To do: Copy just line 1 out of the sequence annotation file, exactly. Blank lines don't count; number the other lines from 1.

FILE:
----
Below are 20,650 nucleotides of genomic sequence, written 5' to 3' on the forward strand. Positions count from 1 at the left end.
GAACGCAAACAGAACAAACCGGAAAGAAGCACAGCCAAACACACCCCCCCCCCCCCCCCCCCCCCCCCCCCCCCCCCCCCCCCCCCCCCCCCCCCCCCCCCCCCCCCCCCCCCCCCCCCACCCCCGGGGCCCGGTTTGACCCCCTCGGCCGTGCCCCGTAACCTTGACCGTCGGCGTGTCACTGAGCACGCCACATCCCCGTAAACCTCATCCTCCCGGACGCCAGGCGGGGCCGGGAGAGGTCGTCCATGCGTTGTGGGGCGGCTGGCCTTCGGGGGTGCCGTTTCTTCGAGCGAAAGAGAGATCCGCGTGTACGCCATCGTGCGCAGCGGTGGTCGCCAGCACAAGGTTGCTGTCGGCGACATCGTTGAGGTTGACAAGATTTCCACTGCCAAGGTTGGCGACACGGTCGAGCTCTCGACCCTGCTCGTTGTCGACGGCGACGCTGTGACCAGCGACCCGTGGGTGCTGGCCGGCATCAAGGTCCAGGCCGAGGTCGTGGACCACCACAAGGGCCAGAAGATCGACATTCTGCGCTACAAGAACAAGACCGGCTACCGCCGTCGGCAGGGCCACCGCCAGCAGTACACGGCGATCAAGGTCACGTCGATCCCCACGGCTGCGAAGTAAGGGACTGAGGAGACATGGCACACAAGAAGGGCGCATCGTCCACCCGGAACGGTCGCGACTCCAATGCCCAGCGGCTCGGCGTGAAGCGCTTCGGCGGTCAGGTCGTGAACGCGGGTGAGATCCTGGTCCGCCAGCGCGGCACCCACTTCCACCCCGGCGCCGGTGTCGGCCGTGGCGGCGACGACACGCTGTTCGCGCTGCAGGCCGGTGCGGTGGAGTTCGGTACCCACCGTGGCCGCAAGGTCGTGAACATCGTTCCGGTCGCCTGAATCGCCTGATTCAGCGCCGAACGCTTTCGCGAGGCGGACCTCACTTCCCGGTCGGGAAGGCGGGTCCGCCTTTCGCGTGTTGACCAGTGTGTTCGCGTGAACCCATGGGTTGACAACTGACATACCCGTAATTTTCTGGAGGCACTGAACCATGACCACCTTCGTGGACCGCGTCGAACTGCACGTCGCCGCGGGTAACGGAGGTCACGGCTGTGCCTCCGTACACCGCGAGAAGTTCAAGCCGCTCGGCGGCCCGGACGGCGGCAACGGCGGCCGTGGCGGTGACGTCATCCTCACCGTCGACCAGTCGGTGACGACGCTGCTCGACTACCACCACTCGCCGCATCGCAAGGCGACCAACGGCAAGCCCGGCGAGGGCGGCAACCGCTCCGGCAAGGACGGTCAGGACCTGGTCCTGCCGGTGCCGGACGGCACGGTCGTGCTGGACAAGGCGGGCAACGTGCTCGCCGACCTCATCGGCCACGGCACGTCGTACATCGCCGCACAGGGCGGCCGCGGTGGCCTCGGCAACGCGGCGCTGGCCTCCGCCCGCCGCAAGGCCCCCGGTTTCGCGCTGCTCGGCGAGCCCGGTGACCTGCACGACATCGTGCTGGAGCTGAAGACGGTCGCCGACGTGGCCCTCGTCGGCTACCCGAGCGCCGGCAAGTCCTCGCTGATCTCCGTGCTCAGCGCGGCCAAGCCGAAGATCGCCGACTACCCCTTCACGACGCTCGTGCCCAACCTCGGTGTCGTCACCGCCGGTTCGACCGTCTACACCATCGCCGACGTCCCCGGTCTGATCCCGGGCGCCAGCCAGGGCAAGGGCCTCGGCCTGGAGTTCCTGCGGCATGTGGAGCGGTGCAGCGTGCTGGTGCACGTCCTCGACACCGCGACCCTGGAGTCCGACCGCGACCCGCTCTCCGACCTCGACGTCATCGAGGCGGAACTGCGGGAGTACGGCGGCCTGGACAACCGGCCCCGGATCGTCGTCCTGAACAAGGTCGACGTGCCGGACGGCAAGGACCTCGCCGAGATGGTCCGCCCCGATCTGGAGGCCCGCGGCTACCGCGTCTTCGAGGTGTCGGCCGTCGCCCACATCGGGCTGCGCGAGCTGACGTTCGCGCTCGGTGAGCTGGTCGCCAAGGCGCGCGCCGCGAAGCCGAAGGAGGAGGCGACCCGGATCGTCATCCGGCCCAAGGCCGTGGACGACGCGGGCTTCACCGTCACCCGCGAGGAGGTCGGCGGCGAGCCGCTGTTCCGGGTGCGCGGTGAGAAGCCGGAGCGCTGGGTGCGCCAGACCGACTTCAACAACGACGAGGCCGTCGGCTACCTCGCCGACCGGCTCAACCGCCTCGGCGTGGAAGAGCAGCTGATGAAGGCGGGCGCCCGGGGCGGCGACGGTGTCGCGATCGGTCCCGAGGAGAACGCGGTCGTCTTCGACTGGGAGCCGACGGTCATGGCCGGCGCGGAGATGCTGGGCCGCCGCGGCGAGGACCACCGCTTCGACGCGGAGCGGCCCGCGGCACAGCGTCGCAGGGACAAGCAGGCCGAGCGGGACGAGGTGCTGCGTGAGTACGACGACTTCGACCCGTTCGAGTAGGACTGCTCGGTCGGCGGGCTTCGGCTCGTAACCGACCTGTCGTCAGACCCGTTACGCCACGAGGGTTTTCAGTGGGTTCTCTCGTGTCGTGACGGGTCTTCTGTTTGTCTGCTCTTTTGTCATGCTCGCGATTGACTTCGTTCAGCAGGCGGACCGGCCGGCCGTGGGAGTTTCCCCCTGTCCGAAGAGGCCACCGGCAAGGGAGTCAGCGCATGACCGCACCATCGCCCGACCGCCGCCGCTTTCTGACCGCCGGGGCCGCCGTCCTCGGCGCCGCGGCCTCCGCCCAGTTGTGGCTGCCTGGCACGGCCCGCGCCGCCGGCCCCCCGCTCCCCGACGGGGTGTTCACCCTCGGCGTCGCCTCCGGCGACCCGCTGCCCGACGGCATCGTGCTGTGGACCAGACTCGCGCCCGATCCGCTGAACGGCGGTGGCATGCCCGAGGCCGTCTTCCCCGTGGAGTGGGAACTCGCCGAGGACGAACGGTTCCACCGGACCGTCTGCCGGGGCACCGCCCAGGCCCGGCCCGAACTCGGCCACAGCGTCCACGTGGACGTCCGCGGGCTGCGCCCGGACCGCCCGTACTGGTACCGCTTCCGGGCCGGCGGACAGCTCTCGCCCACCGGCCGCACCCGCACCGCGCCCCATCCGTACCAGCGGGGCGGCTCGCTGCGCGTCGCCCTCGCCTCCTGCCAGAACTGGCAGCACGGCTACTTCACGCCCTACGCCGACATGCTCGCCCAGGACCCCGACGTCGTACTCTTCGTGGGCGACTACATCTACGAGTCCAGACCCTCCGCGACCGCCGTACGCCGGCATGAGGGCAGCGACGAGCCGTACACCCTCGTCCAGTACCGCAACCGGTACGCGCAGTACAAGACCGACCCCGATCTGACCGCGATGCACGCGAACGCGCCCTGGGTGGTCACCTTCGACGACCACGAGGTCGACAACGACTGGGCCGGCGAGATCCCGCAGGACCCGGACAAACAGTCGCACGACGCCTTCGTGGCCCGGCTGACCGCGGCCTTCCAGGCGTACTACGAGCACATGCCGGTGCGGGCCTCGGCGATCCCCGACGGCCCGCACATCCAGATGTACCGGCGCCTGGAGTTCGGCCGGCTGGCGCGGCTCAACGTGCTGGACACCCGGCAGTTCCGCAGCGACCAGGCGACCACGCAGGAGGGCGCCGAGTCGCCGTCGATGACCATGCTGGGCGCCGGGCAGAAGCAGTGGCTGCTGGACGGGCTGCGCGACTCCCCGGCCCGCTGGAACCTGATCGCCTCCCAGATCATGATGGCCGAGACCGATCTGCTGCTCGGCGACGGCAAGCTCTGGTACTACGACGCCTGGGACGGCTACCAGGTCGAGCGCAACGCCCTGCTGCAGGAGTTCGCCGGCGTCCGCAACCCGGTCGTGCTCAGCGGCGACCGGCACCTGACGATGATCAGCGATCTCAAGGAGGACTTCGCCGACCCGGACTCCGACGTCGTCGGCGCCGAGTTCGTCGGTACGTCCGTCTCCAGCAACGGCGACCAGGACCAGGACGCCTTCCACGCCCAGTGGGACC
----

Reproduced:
Below are 20,650 nucleotides of genomic sequence, written 5' to 3' on the forward strand. Positions count from 1 at the left end.